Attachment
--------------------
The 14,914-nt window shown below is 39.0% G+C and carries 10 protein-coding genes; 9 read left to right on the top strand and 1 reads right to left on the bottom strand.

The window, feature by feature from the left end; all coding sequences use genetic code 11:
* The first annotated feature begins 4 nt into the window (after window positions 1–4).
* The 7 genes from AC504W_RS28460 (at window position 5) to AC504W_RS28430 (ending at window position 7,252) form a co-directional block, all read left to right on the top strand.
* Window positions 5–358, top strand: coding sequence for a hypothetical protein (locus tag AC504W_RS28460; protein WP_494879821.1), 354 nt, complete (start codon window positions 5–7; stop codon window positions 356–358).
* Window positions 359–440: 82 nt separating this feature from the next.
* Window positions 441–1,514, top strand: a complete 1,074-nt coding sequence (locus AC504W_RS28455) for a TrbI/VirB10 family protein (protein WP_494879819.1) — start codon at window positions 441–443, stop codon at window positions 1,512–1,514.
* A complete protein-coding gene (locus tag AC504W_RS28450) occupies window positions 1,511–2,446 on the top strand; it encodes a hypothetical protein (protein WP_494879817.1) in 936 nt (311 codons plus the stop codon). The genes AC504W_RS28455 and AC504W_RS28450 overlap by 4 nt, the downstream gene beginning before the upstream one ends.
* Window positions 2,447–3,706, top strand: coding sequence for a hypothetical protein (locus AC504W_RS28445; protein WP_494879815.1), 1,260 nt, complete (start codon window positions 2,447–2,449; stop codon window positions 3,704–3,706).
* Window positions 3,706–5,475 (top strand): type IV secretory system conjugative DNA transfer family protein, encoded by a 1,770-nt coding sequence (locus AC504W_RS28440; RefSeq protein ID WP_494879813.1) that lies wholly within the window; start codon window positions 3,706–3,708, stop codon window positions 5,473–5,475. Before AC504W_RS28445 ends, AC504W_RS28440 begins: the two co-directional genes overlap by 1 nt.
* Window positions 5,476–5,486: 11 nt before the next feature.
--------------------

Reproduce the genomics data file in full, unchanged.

The 14,914-nt window shown below is 39.0% G+C and carries 10 protein-coding genes; 9 read left to right on the top strand and 1 reads right to left on the bottom strand.

The window, feature by feature from the left end; all coding sequences use genetic code 11:
* The first annotated feature begins 4 nt into the window (after window positions 1–4).
* The 7 genes from AC504W_RS28460 (at window position 5) to AC504W_RS28430 (ending at window position 7,252) form a co-directional block, all read left to right on the top strand.
* Window positions 5–358, top strand: coding sequence for a hypothetical protein (locus tag AC504W_RS28460; protein WP_494879821.1), 354 nt, complete (start codon window positions 5–7; stop codon window positions 356–358).
* Window positions 359–440: 82 nt separating this feature from the next.
* Window positions 441–1,514, top strand: a complete 1,074-nt coding sequence (locus AC504W_RS28455) for a TrbI/VirB10 family protein (protein WP_494879819.1) — start codon at window positions 441–443, stop codon at window positions 1,512–1,514.
* A complete protein-coding gene (locus tag AC504W_RS28450) occupies window positions 1,511–2,446 on the top strand; it encodes a hypothetical protein (protein WP_494879817.1) in 936 nt (311 codons plus the stop codon). The genes AC504W_RS28455 and AC504W_RS28450 overlap by 4 nt, the downstream gene beginning before the upstream one ends.
* Window positions 2,447–3,706, top strand: coding sequence for a hypothetical protein (locus AC504W_RS28445; protein WP_494879815.1), 1,260 nt, complete (start codon window positions 2,447–2,449; stop codon window positions 3,704–3,706).
* Window positions 3,706–5,475 (top strand): type IV secretory system conjugative DNA transfer family protein, encoded by a 1,770-nt coding sequence (locus AC504W_RS28440; RefSeq protein ID WP_494879813.1) that lies wholly within the window; start codon window positions 3,706–3,708, stop codon window positions 5,473–5,475. Before AC504W_RS28445 ends, AC504W_RS28440 begins: the two co-directional genes overlap by 1 nt.
* Window positions 5,476–5,486: 11 nt before the next feature.